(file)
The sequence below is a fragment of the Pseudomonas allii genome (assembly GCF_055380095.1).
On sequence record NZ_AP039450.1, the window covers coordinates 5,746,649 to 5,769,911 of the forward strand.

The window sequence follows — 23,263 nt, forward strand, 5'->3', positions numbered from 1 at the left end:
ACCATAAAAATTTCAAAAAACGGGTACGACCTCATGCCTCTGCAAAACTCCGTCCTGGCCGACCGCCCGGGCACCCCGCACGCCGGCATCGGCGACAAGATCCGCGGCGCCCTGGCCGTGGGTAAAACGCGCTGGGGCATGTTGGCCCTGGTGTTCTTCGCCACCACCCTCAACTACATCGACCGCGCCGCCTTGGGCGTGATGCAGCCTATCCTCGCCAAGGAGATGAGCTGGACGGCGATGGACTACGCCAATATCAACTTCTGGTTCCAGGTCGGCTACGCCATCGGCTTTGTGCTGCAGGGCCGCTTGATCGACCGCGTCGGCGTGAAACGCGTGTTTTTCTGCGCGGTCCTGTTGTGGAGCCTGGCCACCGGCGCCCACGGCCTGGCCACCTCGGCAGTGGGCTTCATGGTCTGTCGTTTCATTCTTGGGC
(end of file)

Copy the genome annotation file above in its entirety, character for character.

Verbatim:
The sequence below is a fragment of the Pseudomonas allii genome (assembly GCF_055380095.1).
On sequence record NZ_AP039450.1, the window covers coordinates 5,746,649 to 5,769,911 of the forward strand.

The window sequence follows — 23,263 nt, forward strand, 5'->3', positions numbered from 1 at the left end:
ACCATAAAAATTTCAAAAAACGGGTACGACCTCATGCCTCTGCAAAACTCCGTCCTGGCCGACCGCCCGGGCACCCCGCACGCCGGCATCGGCGACAAGATCCGCGGCGCCCTGGCCGTGGGTAAAACGCGCTGGGGCATGTTGGCCCTGGTGTTCTTCGCCACCACCCTCAACTACATCGACCGCGCCGCCTTGGGCGTGATGCAGCCTATCCTCGCCAAGGAGATGAGCTGGACGGCGATGGACTACGCCAATATCAACTTCTGGTTCCAGGTCGGCTACGCCATCGGCTTTGTGCTGCAGGGCCGCTTGATCGACCGCGTCGGCGTGAAACGCGTGTTTTTCTGCGCGGTCCTGTTGTGGAGCCTGGCCACCGGCGCCCACGGCCTGGCCACCTCGGCAGTGGGCTTCATGGTCTGTCGTTTCATTCTTGGGC